An upcoming version of Microsoft Corp.’s Internet Explorer browser will let users add lists of sites that they don’t want tracking them, a peace offering amid uproar over the sneaky ways that web sites watch their users as they bounce around the internet, the Associated Press reports. The new feature, however, won’t be as sweeping as a “do not track” option that the Federal Trade Commission is proposing to limit advertisers’ ability to do that. Users will have to create or find their own lists of sites they want to block. And the feature won’t be automatically turned on when it debuts with the release of Internet Explorer 9 early next year. Part of the reason for the uproar over tracking is that it’s hard to tell which sites you’re sharing information with. Websites use many third-party advertising partners, and some may use shady surveillance schemes, perhaps without the knowledge of the web sites…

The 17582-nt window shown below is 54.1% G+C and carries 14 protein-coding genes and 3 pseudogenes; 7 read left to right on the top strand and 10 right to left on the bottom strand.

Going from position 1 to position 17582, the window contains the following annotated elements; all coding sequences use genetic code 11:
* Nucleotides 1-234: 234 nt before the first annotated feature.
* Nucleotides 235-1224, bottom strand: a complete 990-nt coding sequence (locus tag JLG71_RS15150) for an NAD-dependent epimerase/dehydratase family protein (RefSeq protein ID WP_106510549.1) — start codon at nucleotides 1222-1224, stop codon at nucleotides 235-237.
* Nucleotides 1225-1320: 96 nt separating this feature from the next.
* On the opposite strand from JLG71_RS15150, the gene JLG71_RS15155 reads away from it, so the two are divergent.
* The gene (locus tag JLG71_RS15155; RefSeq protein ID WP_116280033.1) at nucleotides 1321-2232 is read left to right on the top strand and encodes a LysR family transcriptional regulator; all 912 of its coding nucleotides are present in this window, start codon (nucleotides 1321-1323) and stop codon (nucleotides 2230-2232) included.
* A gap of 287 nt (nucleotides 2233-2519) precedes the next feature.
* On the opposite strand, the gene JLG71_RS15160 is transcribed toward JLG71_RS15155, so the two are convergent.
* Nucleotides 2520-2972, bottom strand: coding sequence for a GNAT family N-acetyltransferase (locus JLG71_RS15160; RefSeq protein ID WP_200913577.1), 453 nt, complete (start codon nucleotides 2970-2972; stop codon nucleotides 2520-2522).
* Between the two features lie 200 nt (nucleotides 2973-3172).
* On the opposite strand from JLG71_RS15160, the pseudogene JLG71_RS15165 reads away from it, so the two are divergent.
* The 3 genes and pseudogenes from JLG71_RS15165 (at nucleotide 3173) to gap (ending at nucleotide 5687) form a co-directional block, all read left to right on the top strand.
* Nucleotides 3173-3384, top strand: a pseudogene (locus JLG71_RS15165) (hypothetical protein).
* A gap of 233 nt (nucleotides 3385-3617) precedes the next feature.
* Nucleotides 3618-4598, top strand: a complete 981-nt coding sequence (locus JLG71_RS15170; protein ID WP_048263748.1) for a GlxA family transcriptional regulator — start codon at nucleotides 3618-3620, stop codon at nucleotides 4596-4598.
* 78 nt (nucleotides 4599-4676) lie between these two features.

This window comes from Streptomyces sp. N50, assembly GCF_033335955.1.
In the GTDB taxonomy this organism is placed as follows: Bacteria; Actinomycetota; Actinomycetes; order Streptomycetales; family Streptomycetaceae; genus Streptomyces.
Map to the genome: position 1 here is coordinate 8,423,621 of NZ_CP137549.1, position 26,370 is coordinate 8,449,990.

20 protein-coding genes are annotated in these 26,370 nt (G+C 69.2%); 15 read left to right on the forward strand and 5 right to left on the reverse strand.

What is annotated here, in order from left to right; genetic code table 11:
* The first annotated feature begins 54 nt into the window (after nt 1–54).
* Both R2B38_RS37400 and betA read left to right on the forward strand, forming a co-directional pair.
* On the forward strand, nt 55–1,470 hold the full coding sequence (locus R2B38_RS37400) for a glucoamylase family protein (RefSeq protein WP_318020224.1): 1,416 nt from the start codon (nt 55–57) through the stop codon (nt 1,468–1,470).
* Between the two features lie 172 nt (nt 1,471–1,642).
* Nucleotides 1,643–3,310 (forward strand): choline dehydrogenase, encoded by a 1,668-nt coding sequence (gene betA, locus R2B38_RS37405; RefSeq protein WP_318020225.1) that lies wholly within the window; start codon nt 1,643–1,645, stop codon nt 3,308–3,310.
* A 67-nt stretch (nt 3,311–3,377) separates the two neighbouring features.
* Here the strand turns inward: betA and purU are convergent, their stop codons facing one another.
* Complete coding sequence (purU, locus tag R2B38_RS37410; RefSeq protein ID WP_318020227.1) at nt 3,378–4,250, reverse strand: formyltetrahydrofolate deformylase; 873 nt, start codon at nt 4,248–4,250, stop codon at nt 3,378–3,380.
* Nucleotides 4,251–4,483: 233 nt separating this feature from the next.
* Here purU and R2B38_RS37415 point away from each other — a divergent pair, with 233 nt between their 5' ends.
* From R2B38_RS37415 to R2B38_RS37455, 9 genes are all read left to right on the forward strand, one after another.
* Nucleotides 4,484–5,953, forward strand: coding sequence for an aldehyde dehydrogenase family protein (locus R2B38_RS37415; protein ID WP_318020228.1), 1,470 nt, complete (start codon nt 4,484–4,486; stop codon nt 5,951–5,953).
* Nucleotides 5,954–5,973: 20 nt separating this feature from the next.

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About the Author:

Meris Stansbury

Meris Stansbury is the Editorial Director for both eSchool News and eCampus News, and was formerly the Managing Editor of eCampus News. Before working at eSchool Media, Meris worked as an assistant editor for The World and I, an online curriculum publication. She graduated from Kenyon College in 2006 with a BA in English, and enjoys spending way too much time either reading or cooking.


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